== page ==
But I can show you a good time.

Monday, February 23, 2015

Blur


I've been spending time lately looking out my bedroom window. It's the biggest perk of moving our bedroom downstairs. I was barely able to see out the window at all when we were upstairs, and certainly not from the comfort of my bed.

It helps that at least half of what I see is white. It's the perfect backdrop for juicy pops of color and all my mixed-up thoughts.


White shrouds my yard, my neighbors' yards, in thick blankets, as high as our boot-tops. We've hit that time of year when we begin to despair a little. We find ourselves remembering last summer - it wasn't so long ago - and hoping it'll come back for us again.

It's harder to believe in late-February.

The weather lady said this is one of our coldest February's ever. Colder than last year, and that's a truth I'd rather not linger on too long. Last year was so bad, we swore it couldn't get worse.

The winters have gotten so much harder since we came to the city.
I know it's a coincidence, but I could probably be convinced otherwise if I tried.

Right now there's a red truck outside my window and a tiny shed the color of a Tiffany's box. I've lived here over two years and never noticed that shed. I couldn't see it until I shifted my perspective and all the world blurred white. I couldn't see it when I didn't need to see it.

So when I'm tired of writing or I need to understand the condition of my heart or when I've just spoken words I regret, I stare hard at that shed, past the bowing arcs of wires and power lines that should muddy up the view, but somehow make it even better, and I remember this is where I belong.

Not forever, but for now, and with any luck at all, for a good long while.

For all the stories I share about my neighbors and this community, trust me, you don't know the half of it.

I could write volumes, and some days, I think I might.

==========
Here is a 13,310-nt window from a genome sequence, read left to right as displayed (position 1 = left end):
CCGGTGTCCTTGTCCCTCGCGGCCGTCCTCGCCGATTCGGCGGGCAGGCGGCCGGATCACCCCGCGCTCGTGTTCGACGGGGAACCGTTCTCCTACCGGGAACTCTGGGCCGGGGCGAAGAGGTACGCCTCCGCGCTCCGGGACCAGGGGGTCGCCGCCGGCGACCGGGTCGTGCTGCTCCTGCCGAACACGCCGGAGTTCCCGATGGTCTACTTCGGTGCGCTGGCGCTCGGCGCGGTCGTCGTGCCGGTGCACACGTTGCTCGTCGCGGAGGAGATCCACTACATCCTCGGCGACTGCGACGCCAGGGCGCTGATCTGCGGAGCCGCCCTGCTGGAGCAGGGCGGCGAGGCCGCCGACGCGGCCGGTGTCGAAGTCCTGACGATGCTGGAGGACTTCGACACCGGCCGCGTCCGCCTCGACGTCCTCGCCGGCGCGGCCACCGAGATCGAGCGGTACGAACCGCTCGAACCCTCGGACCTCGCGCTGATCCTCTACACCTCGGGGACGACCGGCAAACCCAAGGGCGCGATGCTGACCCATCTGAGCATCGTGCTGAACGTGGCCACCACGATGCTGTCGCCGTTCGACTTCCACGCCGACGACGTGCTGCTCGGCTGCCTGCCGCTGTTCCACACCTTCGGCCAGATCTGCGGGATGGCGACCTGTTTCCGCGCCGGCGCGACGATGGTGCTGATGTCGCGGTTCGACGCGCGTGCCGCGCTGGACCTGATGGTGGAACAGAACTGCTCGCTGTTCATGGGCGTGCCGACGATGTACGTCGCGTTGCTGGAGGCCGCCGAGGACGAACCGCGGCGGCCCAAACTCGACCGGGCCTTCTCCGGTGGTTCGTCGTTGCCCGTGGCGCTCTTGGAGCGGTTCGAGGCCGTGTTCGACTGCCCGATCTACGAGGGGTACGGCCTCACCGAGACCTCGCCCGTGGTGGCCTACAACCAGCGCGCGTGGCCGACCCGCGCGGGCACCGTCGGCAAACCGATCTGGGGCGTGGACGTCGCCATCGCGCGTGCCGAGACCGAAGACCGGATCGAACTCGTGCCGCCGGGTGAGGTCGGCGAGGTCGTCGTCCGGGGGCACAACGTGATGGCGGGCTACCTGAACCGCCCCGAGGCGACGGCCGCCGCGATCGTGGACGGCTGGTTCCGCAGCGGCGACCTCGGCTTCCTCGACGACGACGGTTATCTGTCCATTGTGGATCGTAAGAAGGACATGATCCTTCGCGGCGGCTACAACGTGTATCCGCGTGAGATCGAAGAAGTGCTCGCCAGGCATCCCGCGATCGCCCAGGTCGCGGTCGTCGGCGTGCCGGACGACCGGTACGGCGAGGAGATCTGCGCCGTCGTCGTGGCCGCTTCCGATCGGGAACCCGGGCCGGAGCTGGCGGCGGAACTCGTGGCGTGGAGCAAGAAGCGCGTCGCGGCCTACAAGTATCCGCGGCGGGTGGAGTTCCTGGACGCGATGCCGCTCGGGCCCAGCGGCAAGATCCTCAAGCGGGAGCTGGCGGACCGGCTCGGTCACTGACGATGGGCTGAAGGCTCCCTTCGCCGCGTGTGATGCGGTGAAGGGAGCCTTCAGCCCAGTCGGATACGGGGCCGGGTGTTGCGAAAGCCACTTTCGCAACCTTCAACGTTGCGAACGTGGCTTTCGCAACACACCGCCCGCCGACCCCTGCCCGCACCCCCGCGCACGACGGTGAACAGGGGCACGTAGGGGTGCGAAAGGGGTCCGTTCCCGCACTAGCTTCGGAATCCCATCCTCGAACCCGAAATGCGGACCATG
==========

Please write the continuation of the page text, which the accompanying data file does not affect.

I could tell you things that would make you bawl. I could tell you things that would make you want to drop what you're doing and run breathless to the nearest half-busted city.

Or, I could tell you about the time last summer when a man ran stark-naked in his yard in broad daylight, just two doors down. All we know is, his dog was on the roof, he was in his birthday suit, the cops showed up, and before it was said and done, our corner was edged in yellow crime scene tape.

I could tell you how we gathered in our back yards after it was over and laughed and sighed, how this weird incident of humanity drew us a bit closer than we had been, how I felt a throb in my gut - I knew there was trouble there, so why hadn't I baked them muffins or a cake?

I could tell you they returned home a few days later and I swore I would do it then. I would bake muffins and show up in the face of their shame and welcome them like I should have done before.

I could tell you I never baked a thing. I never even saw their faces again. And now they're gone.

Someone told me two nights ago that we were described to her by mutual friends as a family who "moved to the city to sort of be like missionaries."

On the one hand, I'm sorry if I ever gave anyone that impression.
On the other hand, I suppose it's partly true.

We moved here to be a neighbor. That's all.
We moved here because this is where we were sent.

But if Jesus lives in and through us, we're always on mission, right? In theory?
Aren't we all neighbors, and aren't all neighbors "sort of" missionaries?

We had certain ideas, and most of them ended up being wrong.